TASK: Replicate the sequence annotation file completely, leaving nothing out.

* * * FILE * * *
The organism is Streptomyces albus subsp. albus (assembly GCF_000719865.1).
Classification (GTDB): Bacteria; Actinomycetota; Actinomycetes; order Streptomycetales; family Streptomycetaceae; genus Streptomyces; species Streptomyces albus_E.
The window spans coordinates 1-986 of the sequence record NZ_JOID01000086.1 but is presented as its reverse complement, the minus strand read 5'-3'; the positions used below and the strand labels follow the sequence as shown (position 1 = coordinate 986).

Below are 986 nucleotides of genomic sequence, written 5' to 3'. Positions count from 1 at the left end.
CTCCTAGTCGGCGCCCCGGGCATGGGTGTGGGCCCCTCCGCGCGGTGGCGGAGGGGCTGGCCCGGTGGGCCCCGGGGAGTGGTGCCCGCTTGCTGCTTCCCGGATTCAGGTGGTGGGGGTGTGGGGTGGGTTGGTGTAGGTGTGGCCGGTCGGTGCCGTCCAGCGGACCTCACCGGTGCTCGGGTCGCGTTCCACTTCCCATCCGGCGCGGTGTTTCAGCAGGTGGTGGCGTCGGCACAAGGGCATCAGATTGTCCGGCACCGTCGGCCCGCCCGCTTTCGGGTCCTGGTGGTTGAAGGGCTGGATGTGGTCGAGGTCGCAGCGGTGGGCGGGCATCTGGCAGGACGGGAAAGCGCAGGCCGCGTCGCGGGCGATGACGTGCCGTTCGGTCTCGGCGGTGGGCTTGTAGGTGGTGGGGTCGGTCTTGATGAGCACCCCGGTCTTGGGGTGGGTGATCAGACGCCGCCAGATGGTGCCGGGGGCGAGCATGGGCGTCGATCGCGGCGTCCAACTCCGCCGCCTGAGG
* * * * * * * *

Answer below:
The organism is Streptomyces albus subsp. albus (assembly GCF_000719865.1).
Classification (GTDB): Bacteria; Actinomycetota; Actinomycetes; order Streptomycetales; family Streptomycetaceae; genus Streptomyces; species Streptomyces albus_E.
The window spans coordinates 1-986 of the sequence record NZ_JOID01000086.1 but is presented as its reverse complement, the minus strand read 5'-3'; the positions used below and the strand labels follow the sequence as shown (position 1 = coordinate 986).

Below are 986 nucleotides of genomic sequence, written 5' to 3'. Positions count from 1 at the left end.
CTCCTAGTCGGCGCCCCGGGCATGGGTGTGGGCCCCTCCGCGCGGTGGCGGAGGGGCTGGCCCGGTGGGCCCCGGGGAGTGGTGCCCGCTTGCTGCTTCCCGGATTCAGGTGGTGGGGGTGTGGGGTGGGTTGGTGTAGGTGTGGCCGGTCGGTGCCGTCCAGCGGACCTCACCGGTGCTCGGGTCGCGTTCCACTTCCCATCCGGCGCGGTGTTTCAGCAGGTGGTGGCGTCGGCACAAGGGCATCAGATTGTCCGGCACCGTCGGCCCGCCCGCTTTCGGGTCCTGGTGGTTGAAGGGCTGGATGTGGTCGAGGTCGCAGCGGTGGGCGGGCATCTGGCAGGACGGGAAAGCGCAGGCCGCGTCGCGGGCGATGACGTGCCGTTCGGTCTCGGCGGTGGGCTTGTAGGTGGTGGGGTCGGTCTTGATGAGCACCCCGGTCTTGGGGTGGGTGATCAGACGCCGCCAGATGGTGCCGGGGGCGAGCATGGGCGTCGATCGCGGCGTCCAACTCCGCCGCCTGAGG